The big question that hangs over Donald Trump’s trip through Europe is not whether America’s NATO allies should spend more on defence or whether Vladimir Putin poses an overriding strategic threat to the continent. The big question is this: why should Uncle Sam continue to provide the military assets and leadership across the pond as it has for the past 70 years?
I recently read Bishop Michael Nazir-Ali’s book Triple Jeopardy for the West: Aggressive Secularism, Radical Islamism and Multiculturalism. Nazir-Ali’s point is that all three movements pose a grave threat to the West as the vacuum where Christianity once was is filled.
It is increasingly obvious that the multitude of errors in thinking that dog the modern world can be brought back to the same root problem: the rejection of God. An obvious example is the transgender obsession that has swept the country, seemingly coming out of nowhere.
Michael Walsh’s survey of Western culture and its enemies.
As Europe commits slow-motion suicide via a flood of Muslim migrants, and as Marxist mobs in America exploit the issue of immigrant family separation to advance their open-borders agenda, it is useful to step back from the hysteria and reflect on the bigger picture of the cultural history of the West and the inimical forces seeking to subvert it.
Michael Walsh’s compact new book The Fiery Angel: Art, Culture, Sex, Politics, and the Struggle for the Soul of the West provides that salutary perspective. A subtitle as grand as that promises a sweeping survey of the West’s artistic and intellectual heritage, as well as an insightful portrait of its enemies, and Walsh is one of the few writers who can deliver on that promise.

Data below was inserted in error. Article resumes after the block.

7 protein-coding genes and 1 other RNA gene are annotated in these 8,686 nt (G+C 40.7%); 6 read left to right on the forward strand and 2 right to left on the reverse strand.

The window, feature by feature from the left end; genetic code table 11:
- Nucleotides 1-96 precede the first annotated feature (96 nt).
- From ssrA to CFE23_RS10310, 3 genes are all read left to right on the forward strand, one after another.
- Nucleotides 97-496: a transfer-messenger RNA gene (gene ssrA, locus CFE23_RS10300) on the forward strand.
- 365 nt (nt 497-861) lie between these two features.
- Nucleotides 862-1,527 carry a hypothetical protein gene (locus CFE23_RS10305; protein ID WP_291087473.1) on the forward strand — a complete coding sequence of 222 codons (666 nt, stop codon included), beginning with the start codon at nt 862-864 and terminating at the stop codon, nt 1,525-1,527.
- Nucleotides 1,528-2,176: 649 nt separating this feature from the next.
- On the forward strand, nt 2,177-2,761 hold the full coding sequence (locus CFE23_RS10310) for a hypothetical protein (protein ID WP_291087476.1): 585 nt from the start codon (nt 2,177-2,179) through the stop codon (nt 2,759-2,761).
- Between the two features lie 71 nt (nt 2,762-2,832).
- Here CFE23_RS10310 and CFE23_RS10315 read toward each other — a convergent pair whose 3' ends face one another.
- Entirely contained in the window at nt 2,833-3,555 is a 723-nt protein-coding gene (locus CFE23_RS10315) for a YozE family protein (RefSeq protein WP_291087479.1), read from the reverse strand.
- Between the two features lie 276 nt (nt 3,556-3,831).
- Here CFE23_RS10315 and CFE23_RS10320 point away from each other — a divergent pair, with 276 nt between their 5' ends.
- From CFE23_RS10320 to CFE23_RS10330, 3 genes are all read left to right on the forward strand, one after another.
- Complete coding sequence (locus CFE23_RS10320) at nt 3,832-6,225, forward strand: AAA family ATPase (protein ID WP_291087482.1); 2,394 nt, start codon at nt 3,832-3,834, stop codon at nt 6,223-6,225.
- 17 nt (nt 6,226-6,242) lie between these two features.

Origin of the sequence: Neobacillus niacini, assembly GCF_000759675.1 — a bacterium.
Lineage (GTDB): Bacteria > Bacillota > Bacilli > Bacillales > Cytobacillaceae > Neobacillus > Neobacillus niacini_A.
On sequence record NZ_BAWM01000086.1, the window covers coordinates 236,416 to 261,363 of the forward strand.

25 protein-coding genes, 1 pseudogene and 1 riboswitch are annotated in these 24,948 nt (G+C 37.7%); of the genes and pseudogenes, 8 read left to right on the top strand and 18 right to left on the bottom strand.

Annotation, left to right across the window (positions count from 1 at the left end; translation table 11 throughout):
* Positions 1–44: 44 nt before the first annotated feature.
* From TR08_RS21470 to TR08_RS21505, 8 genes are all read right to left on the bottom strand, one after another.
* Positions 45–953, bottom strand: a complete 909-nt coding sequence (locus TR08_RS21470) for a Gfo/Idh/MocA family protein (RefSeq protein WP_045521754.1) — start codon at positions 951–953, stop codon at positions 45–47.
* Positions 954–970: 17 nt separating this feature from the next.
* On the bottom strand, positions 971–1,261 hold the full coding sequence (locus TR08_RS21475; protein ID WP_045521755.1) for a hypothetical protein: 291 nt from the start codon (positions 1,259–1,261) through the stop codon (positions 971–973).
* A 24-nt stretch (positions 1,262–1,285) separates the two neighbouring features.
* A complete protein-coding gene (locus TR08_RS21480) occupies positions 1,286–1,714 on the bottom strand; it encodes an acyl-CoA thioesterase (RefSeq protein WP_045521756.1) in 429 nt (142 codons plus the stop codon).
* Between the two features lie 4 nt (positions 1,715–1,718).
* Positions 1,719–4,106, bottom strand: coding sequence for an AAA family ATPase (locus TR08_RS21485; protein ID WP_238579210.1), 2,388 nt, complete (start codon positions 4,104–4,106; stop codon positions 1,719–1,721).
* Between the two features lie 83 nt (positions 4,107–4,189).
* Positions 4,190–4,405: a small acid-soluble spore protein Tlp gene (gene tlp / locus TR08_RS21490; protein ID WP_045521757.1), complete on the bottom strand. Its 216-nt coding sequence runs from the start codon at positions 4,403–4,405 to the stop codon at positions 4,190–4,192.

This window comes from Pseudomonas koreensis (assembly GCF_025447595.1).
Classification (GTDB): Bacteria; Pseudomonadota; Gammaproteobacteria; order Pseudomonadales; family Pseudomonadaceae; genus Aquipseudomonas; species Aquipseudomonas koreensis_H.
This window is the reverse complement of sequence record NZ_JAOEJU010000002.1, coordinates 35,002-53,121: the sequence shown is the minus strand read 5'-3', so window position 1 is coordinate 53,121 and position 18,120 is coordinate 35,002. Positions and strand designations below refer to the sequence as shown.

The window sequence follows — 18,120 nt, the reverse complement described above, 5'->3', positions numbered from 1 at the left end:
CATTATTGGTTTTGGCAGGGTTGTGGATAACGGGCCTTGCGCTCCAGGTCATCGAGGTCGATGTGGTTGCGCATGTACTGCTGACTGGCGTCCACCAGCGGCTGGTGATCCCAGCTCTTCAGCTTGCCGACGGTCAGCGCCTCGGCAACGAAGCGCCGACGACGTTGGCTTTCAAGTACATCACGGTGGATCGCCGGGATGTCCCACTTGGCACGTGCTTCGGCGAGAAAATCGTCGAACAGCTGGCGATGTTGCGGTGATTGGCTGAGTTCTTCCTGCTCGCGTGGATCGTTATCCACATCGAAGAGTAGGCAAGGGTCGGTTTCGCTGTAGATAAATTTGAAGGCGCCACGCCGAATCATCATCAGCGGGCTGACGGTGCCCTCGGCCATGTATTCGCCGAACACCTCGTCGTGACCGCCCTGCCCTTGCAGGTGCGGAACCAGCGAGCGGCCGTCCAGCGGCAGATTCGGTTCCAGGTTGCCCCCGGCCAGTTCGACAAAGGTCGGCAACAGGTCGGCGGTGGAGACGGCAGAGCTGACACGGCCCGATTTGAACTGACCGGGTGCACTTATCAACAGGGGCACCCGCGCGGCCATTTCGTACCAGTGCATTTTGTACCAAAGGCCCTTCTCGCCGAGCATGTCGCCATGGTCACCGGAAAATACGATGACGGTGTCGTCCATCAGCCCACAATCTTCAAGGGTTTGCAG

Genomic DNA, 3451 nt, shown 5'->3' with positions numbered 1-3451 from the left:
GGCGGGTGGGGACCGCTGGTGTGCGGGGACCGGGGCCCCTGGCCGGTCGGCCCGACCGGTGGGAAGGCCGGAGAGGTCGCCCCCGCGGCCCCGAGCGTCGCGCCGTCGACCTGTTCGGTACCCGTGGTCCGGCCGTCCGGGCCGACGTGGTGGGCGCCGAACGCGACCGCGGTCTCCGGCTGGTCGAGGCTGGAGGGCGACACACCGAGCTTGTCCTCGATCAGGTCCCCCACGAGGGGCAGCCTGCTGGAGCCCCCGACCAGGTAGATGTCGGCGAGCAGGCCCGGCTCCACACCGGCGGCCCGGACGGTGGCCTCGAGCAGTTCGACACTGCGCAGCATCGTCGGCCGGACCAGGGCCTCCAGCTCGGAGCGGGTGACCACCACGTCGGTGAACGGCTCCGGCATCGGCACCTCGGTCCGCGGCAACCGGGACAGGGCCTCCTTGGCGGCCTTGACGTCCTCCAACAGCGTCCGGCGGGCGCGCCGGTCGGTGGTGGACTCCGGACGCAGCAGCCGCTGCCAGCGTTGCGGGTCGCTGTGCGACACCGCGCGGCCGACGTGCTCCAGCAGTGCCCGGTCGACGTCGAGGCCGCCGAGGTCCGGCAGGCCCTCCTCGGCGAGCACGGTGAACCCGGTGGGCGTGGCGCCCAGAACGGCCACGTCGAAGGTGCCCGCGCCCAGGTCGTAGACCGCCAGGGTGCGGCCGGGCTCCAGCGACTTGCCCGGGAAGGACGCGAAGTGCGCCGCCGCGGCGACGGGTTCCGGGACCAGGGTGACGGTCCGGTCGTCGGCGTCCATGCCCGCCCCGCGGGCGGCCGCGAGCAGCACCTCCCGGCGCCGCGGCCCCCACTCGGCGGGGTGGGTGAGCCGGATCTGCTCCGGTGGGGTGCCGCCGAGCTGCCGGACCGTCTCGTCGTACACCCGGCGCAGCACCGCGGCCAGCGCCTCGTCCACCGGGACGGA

“We have to decide if our ethnicity, if our white race, if our society continues to exist — or if it will be wiped out.” This observation was recently made by Attilio Fontana, a politician with the anti-immigrant Northern League, who is running to govern the Italy’s northern region of Lombardy. Fontana’s remarks sparked quite a political storm. He may not have chosen the most delicate words, but he was right in pointing out the potential suicide of Europe. Italy’s problem, in fact, is not the word “race”, but the empty cradles and the crowded boats which have brought in 500,000 African migrants in a relatively short time
In Milan, Italy’s financial district and second-biggest city, there are more dogs than newborns. The city has literally “lost” half its births in a mere ten years. From 2006 to 2016, the number of children born in Milan has declined from 17,000 a year to fewer than 10,000. By comparison, in 1880 Milan had a population of 350,000, and that year, 10,000 children were born. Today, Milan is inhabited by 1,362,000 people with fewer than 10,000 new births. So, relatively, 138 years ago Milan had proportionately four times as many children as today. That is how Europe’s indigenous population will die out.